One for David

Saturday, August 17th, 2013


Sadly, we’ve all read books that made us ask this question. David just tends to ask in a more pointed fashion than most. He has high standards and sometimes those make life difficult. Or sometimes they give you blog posts.  :)

For those of us who read:

Monday, July 29th, 2013

And I know it’s most of the folks who stop by here – y’all are well read individuals. :) I bookmarked these sites awhile back but I’m just now getting around to investigating. I left my Kindle in Africa… been reading with the Kindle app on my phone but I’m getting tired of the tiny screen. Once I get my overtime check I’ll replace the Kindle but even then it is nice to know this stuff is out there.

Get (Almost) Any Book for Free

Several of the sites linked here are not downloadable books, but online books. Which is still good. Classic Bookshelf wants to run a program… I get skittish about that kind of thing so I didn’t do it. Just be cautious. :) Classic Book Library doesn’t have anything to read or download, just a list of which books are considered classics.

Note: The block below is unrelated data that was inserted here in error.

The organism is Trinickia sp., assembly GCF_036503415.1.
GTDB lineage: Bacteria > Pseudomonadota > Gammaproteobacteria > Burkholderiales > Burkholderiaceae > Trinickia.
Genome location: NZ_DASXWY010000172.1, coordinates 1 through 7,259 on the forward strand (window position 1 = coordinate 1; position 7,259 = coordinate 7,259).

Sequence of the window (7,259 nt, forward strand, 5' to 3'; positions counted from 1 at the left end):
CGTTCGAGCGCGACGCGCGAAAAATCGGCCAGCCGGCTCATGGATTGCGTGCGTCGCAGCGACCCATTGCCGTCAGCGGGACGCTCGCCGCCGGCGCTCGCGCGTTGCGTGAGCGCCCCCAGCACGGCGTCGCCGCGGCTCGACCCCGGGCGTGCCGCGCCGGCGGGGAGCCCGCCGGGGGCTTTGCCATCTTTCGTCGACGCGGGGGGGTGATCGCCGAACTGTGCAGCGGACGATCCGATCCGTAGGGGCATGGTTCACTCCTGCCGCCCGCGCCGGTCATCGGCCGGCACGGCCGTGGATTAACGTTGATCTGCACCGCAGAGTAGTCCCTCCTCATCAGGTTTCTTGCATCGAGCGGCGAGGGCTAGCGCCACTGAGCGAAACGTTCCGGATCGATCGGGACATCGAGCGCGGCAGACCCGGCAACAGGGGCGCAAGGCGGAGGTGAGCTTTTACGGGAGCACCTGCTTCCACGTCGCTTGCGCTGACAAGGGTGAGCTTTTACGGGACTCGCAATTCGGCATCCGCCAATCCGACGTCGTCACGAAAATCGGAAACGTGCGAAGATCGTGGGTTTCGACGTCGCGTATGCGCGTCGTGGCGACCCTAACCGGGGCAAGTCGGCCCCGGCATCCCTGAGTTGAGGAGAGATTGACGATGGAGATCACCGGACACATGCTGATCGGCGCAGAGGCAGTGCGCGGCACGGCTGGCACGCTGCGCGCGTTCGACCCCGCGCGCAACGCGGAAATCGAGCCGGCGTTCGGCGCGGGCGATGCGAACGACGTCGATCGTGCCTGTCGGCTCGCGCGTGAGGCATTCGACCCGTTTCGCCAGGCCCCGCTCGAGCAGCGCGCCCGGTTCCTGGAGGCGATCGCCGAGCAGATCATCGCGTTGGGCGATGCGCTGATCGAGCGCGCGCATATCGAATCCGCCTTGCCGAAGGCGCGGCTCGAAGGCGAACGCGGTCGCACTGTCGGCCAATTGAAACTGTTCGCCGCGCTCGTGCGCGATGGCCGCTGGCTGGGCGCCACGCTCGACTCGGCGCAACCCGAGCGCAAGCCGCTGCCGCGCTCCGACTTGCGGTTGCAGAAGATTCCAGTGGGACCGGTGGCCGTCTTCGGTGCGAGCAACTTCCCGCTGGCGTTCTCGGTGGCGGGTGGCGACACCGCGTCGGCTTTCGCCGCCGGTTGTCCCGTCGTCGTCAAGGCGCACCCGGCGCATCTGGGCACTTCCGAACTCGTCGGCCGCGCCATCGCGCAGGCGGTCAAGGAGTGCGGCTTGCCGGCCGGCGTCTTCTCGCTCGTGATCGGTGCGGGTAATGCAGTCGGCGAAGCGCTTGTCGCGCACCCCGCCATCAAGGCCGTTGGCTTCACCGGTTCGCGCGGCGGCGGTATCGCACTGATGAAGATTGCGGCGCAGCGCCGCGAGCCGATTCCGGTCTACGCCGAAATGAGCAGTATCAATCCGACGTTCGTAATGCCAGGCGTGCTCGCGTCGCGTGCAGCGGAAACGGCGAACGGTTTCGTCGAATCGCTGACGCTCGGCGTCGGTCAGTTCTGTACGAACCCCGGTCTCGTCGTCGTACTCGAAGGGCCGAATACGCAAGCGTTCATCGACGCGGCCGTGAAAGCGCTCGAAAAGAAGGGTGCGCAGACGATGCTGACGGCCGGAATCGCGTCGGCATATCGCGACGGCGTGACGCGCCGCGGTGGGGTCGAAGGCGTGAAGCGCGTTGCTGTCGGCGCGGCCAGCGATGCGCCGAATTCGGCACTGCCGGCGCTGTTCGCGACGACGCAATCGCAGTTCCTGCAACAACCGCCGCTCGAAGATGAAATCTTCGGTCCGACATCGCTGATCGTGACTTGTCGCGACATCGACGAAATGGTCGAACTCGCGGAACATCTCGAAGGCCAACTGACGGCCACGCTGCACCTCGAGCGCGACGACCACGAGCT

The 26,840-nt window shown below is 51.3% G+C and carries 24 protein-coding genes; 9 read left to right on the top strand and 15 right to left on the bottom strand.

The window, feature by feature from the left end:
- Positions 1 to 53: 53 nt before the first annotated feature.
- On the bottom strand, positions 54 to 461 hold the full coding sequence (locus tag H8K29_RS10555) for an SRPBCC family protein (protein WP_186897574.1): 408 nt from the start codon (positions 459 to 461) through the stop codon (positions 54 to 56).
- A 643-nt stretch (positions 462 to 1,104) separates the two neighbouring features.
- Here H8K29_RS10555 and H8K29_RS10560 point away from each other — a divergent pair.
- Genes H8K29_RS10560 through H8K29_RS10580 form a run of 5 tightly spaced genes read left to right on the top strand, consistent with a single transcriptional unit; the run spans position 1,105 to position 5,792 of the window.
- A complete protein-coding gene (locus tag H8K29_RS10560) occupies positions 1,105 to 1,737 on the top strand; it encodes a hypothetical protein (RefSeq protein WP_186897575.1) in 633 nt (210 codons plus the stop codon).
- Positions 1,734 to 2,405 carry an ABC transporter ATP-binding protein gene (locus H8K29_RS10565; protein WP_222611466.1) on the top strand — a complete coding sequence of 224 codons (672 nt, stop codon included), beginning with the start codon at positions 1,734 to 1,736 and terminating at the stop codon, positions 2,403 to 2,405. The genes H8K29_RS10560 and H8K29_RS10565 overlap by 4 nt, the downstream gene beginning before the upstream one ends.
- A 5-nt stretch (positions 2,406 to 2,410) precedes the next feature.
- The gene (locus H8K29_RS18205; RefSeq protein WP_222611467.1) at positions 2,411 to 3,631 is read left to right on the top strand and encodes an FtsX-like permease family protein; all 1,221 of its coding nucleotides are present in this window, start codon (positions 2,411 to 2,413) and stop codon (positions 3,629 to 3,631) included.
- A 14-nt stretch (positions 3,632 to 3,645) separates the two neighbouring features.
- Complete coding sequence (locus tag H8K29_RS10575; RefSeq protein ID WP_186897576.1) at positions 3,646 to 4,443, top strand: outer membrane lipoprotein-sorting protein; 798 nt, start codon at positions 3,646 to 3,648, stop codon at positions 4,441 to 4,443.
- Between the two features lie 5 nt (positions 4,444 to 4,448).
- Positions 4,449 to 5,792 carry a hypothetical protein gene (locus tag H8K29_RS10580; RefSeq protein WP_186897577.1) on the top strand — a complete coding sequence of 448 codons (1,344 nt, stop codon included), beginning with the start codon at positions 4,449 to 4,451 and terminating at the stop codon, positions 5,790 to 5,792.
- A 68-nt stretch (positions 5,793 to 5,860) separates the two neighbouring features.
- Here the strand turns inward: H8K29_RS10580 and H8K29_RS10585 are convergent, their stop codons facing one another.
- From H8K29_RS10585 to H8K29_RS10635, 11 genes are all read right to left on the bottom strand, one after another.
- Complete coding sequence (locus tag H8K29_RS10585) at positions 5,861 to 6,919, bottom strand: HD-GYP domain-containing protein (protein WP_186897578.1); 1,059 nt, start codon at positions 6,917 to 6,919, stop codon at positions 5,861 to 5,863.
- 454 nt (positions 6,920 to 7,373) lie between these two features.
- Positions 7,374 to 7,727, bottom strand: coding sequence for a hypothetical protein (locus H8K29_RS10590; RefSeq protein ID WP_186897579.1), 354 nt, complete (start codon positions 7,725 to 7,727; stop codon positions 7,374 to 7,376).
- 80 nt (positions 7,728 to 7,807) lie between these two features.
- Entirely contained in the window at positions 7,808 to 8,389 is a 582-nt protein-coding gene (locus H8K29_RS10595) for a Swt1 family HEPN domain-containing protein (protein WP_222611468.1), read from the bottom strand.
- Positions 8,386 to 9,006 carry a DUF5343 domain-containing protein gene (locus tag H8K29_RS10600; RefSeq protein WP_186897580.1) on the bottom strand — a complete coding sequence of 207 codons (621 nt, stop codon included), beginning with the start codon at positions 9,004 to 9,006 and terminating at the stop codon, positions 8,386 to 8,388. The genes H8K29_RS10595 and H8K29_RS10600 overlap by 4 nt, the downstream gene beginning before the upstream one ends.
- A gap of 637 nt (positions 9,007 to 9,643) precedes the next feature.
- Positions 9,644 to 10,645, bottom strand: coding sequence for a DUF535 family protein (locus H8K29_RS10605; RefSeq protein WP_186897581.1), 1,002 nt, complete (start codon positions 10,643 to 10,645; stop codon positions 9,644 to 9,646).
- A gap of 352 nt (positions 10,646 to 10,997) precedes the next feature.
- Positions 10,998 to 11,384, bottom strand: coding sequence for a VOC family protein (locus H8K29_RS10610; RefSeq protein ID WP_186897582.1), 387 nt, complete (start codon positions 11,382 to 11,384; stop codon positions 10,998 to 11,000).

And for those who still deal with paper and ink books (I’ve still got a decent collection), here’s a way to trade and refresh your collection. You have to pay for shipping costs yourself. The site runs off of points. You get points for listing books you will give away and you can then spend those points to get books from others. I haven’t done anything with the site, but it looks like a good idea. You can also just list books that you will give away and give your resulting points to charities that use them to get books.



Fact & Fancy

Not a book site, but an observation on reading.






Saturday, June 15th, 2013